Information

Queries to Prof. Wim van den Doel, Dean of the Faculty of Humanities (h.w.van.den.doel@hum.leidenuniv.nl), with cc. to Prof. André Gerrits (a.w.m.gerrits@hum.leidenuniv.nl), chair of the International Studies degree.

Applications

Applications should be in English, and electronically be submitted in a PDF-document, named ‘Family name – given name – vacancy number’. This document should include, in this order:

  • CV including education and employment history, publications, courses devised / taught (including assessments), grant and awards, and linguistic capabilities;
  • A letter of motivation including a personal vision of International Studies with a specialization in Global History within the context of International Studies (2 pages max.);
  • Names, positions and email addresses of three referees (no reference letters);
  • A research agenda including titles and outlines of (potential) individual or team projects (2 pages max.)
  • A teaching statement relevant to International Studies at BA and MA level (2 pages max.).

Please submit your application (with the vacancy number mentioned in the letter of motivation and in the subject line of the e-mail) before December 15, 2014, to Leerstoelen@hum.leidenuniv.nl

Vacancy number: 14-301

Assistant Professor in Global History at the Memorial University of Newfoundland

The Department of History at the Memorial University of Newfoundland is seeking applications for an Assistant Professor in Global History which will commence on July 1, 2015. The application deadline is December 15, 2014, and interested applicants should visit the application announcement.

From the announcement:

Our department currently has a full-time complement of 15 and this position is one of three additional positions we are seeking to fill this academic year. Memorial University has an excellent research library and is home to the Maritime History Archive, the largest collection of merchant marine records in the world.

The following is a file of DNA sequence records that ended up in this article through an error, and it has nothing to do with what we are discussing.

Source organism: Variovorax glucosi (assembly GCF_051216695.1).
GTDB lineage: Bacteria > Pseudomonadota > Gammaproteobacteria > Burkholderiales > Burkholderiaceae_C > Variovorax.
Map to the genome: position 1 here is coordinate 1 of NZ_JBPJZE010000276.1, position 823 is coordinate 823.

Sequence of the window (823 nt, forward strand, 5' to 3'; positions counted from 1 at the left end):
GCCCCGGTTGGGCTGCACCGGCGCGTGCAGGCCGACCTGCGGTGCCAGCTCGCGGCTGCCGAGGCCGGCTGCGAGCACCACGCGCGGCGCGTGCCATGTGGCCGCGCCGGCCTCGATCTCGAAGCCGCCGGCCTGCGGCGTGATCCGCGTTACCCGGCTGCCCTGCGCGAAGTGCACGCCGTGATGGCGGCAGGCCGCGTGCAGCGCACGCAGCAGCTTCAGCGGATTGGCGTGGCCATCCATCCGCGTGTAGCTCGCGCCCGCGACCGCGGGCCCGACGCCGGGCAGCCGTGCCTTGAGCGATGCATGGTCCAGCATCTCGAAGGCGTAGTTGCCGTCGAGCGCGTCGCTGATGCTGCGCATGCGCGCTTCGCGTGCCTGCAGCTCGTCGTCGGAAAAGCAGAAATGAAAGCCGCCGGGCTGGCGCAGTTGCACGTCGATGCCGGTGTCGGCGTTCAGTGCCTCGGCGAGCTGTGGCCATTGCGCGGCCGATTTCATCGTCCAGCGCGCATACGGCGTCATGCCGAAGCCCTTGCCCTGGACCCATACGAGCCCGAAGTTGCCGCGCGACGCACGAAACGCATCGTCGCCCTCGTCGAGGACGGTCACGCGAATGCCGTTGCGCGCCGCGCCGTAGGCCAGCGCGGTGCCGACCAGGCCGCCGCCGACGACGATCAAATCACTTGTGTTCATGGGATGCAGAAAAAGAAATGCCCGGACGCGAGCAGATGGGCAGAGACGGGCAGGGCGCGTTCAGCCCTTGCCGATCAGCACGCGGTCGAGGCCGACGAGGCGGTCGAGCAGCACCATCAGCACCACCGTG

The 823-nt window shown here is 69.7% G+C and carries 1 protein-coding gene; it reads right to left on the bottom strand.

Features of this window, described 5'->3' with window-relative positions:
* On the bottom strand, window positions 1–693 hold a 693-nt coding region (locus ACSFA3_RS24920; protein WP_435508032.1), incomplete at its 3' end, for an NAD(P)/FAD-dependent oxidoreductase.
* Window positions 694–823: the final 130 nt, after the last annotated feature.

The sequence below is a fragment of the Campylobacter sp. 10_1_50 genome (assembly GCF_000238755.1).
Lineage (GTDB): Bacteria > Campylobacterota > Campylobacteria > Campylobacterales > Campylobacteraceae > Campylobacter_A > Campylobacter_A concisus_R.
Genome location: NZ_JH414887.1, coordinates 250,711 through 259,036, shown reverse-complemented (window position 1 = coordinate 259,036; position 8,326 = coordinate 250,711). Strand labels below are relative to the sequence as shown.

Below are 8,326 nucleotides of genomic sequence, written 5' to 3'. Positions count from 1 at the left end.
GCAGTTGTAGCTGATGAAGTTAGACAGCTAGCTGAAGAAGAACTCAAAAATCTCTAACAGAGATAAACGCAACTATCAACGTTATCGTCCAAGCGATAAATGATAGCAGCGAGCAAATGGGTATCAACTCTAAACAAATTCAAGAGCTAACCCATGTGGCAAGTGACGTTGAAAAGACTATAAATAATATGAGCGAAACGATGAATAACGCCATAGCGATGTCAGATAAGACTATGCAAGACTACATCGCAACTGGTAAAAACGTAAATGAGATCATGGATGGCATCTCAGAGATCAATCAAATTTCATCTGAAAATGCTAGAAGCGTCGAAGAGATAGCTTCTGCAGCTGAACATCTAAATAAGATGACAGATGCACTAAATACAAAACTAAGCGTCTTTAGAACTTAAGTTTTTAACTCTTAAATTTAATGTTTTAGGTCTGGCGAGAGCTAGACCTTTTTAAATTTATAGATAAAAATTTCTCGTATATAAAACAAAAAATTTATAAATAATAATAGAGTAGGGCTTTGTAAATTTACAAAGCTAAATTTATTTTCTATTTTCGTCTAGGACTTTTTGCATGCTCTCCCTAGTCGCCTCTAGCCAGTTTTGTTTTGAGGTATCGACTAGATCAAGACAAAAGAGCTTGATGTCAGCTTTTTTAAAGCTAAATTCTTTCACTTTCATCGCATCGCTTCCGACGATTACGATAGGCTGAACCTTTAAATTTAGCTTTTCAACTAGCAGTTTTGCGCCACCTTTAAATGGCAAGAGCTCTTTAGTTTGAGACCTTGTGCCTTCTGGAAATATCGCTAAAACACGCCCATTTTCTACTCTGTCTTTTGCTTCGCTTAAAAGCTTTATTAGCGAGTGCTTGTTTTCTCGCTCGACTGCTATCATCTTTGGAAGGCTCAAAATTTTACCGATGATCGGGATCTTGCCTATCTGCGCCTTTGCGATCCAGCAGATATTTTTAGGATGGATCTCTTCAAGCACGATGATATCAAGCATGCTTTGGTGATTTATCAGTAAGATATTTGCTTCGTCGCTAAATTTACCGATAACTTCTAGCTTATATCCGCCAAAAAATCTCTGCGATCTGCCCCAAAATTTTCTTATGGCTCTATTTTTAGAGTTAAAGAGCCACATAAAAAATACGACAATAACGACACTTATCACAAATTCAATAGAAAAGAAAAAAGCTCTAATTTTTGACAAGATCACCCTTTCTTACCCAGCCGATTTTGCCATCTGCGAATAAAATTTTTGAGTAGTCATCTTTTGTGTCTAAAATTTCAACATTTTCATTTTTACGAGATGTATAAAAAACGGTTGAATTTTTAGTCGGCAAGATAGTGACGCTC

The successful candidate will be expected to contribute to undergraduate and graduate teaching and supervision. Conditions of employment are governed by the collective agreement available at www.mun.ca/munfa. Applicants are expected to hold a PhD degree in a relevant field by the time of appointment. If a successful candidate has not completed an earned doctorate, he/she shall be appointed to a regular term, non-renewable three-year appointment at the rank of Assistant Professor. If the candidate completes all the requirements for the doctorate during the first 24 months of the term appointment, he/she shall begin a tenure-track appointment following completion of the requirements of the degree.

Applicants are requested to send a cover letter, a curriculum vitae, a statement of current and future research interests, a teaching dossier, a writing sample, and three letters of reference to Prof. Terry Bishop Stirling, Head, Department of History, Memorial University of Newfoundland, St. John’s, NL, Canada, A1C 5S7; Fax: (709) 864-2164; e-mail: tstirlin@mun.ca. More information about this job opportunity can be found here.

New Atlas of Global History Institutions

Followers of the Toynbee Prize Foundation will recall that we unveiled this current version of our website this autumn after extensive revision and collaboration with the fantastic staff at George Mason University’s Roy Rosenzweig Center for History and New Media. Along with that re-design has come new features, like our periodical Interviews with Global Historians.